• Don Bryant
    2019-04-28 22:05

    This is one of Packer's best books but also one of his most overlooked. Here he has a sane, thoroughly biblical, and charitable evaluation of the Pentecostal/charismatic (PCs) movement. While he doesn't buy into the baptism of the Holy Spirit as a second work of grace evidenced by speaking in tongues, he does find a way to include PCs within the Evangelical family and fellow laborers in the vineyard. Packer would be totally distanced from MacArthur's Strange Fire conference and his constant disparaging of PCs. Packer simply asserts that the PCs' experience and their explanation of their experience are two different things, and that others can validate their ecstatic worship without accepting the PC theology. I think this is level-headed. Packer has a history of inclusiveness within the Evangelical church family and does his best to give a "best interpretation" of others. Note Packer's efforts in the Evangelicals Catholics Together movement. It has cost him dearly with some of the NeoPuritans, such as RC Sproul. I support Packer in both attempts to keep the Evangelical circle as large as is possible within orthodox boundaries.For those who seek a thoroughly biblical, practically sensible and generously orthodox handling of the person and work of the Holy Spirit, this is a must read book. I have constantly consulted it and on several occasions read it through to renew my grasp of its basic outlines.

  • Chris Maguire
    2019-05-15 20:21

    Clear, well-written, precise, honest, bold and even humorous in places. Packer is a tremendous writer, well organized and thought-provoking. The author pulls in scripture after scripture to illuminate not his own points, but rather the doctrines of scripture. I never get the sense that Packer is trying to bolster his own theory or doctrine, but rather that he is genuinely seeking to mine the doctrine directly from the scripture itself.Packer describes John Wesley as "eclectic to his fingertips" and it seems to me that Packer is in one way the exact opposite and another the same: Packer draws on a staggering amount of material from other authors, but judges everything against what the scripture reveals.Packer's honesty about his understanding of the scripture is refreshing; he questions what different scriptures might mean and whether people have interpreted them correctly. Where Packer makes an assertion he backs it up with clean scriptural evidence.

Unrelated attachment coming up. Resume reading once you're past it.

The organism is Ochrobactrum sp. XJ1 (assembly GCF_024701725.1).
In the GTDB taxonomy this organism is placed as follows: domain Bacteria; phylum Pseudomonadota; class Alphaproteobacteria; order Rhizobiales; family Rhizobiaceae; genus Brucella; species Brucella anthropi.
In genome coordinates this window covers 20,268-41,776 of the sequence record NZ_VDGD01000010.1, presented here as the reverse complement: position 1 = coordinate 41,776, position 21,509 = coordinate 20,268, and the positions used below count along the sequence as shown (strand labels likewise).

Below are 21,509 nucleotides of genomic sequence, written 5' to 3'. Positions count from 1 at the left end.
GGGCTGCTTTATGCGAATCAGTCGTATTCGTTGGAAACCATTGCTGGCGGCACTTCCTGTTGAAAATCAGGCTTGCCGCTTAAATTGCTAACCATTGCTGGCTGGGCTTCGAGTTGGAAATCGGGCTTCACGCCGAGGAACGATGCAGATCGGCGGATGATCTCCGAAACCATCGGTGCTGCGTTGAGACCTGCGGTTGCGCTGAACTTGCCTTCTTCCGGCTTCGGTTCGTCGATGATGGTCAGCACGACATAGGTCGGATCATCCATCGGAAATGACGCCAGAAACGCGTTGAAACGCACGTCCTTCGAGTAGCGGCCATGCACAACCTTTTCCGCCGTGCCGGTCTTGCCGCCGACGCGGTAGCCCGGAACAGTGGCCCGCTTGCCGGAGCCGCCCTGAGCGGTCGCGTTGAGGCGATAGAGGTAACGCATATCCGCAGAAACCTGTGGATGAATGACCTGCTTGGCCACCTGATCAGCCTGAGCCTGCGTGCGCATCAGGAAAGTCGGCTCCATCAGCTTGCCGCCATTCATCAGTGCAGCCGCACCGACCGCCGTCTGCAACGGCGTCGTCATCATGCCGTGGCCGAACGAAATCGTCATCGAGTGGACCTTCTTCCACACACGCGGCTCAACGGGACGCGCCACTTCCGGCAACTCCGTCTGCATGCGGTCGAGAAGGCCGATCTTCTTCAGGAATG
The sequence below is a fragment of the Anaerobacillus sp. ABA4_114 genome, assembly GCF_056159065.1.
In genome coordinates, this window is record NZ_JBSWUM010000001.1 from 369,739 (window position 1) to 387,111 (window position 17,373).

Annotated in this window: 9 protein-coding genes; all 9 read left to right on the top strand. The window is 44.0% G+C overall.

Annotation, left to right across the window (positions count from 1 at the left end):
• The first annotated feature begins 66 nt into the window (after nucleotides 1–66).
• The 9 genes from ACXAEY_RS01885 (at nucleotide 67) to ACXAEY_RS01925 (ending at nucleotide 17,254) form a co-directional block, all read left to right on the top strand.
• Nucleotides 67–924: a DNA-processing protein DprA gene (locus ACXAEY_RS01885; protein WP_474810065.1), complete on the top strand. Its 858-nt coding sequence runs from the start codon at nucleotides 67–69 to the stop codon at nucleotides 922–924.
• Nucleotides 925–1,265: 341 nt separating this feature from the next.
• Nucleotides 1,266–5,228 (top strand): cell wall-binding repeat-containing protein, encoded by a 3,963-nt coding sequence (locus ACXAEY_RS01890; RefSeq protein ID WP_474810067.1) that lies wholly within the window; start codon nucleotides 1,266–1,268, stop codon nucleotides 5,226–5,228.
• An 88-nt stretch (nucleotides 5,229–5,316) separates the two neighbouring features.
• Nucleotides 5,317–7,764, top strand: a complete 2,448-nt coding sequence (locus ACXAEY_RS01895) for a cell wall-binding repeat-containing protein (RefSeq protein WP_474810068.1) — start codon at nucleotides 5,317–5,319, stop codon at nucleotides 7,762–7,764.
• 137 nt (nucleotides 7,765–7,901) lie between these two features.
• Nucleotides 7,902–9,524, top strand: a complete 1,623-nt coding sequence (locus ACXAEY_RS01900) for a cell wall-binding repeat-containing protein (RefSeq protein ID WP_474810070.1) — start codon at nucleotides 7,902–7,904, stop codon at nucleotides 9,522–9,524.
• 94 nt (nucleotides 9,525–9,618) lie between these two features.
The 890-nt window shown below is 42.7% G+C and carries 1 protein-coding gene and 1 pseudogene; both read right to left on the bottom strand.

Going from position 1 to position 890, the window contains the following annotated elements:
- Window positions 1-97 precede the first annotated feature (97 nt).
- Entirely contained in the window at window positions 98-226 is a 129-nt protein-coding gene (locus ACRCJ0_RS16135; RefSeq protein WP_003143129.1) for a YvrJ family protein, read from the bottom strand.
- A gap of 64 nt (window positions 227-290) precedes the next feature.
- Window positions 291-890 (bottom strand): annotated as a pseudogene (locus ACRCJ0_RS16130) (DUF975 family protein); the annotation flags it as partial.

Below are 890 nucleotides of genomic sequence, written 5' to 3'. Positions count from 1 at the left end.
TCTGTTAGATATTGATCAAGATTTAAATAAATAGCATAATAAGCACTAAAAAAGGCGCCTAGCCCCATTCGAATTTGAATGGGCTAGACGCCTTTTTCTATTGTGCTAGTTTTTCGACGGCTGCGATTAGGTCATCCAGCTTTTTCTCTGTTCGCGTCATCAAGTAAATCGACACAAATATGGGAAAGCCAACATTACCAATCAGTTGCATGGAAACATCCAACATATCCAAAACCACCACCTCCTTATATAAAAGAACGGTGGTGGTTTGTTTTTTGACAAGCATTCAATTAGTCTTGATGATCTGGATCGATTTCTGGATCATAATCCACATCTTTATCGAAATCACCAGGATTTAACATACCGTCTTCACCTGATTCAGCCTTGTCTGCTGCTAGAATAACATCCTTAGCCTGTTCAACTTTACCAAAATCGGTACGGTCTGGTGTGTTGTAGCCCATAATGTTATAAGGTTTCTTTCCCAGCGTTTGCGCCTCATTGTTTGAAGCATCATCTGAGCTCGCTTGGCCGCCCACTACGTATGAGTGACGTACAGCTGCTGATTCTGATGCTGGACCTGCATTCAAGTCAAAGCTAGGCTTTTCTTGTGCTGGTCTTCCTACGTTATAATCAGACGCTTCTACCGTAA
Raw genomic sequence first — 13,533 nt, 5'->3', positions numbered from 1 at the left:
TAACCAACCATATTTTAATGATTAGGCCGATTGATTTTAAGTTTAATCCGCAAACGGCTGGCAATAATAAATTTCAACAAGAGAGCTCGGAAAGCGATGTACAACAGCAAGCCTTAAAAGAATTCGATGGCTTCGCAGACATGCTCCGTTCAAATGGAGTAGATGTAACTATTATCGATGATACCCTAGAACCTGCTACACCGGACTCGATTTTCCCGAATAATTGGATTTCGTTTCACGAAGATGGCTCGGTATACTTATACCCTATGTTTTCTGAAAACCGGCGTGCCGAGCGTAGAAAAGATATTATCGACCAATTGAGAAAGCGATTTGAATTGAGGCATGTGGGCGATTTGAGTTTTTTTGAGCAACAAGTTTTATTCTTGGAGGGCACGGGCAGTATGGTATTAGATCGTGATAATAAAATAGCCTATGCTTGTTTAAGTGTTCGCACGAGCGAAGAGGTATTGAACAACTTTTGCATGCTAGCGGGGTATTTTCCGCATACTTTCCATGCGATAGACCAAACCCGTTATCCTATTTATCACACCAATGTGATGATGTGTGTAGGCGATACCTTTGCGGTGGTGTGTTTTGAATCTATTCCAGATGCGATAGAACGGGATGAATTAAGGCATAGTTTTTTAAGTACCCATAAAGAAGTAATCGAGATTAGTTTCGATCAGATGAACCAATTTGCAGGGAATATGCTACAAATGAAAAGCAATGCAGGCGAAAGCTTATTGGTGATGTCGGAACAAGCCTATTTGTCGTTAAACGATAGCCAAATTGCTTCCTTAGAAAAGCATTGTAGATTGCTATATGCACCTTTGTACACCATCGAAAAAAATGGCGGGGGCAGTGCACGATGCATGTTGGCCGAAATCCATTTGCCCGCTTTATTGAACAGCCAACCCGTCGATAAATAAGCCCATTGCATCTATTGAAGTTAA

• Laurent Dv
    2019-05-05 02:32

    Good overview of the charismatic movement from a balanced author who don't take position on many issues at the cessationism, tongues .... But anyway he gives clues to answer the baptism of the Spirit understanding of charismatics. More than just speaking about the charisma debate, he shows us that the main new covenant ministry of the Spirit has to deal with Christ, christcenteredness is the clue ! He succeeds to gives both the strenghts and the weak points of Pentecotalism. Besides, he has a lot of insights on sanctification including biblical principles about it, the different versions of it (the augustinian, the wesleyan and Keswick one). He encourages us to live a pious life to the glory of God.

  • Michael Vincent
    2019-04-26 22:28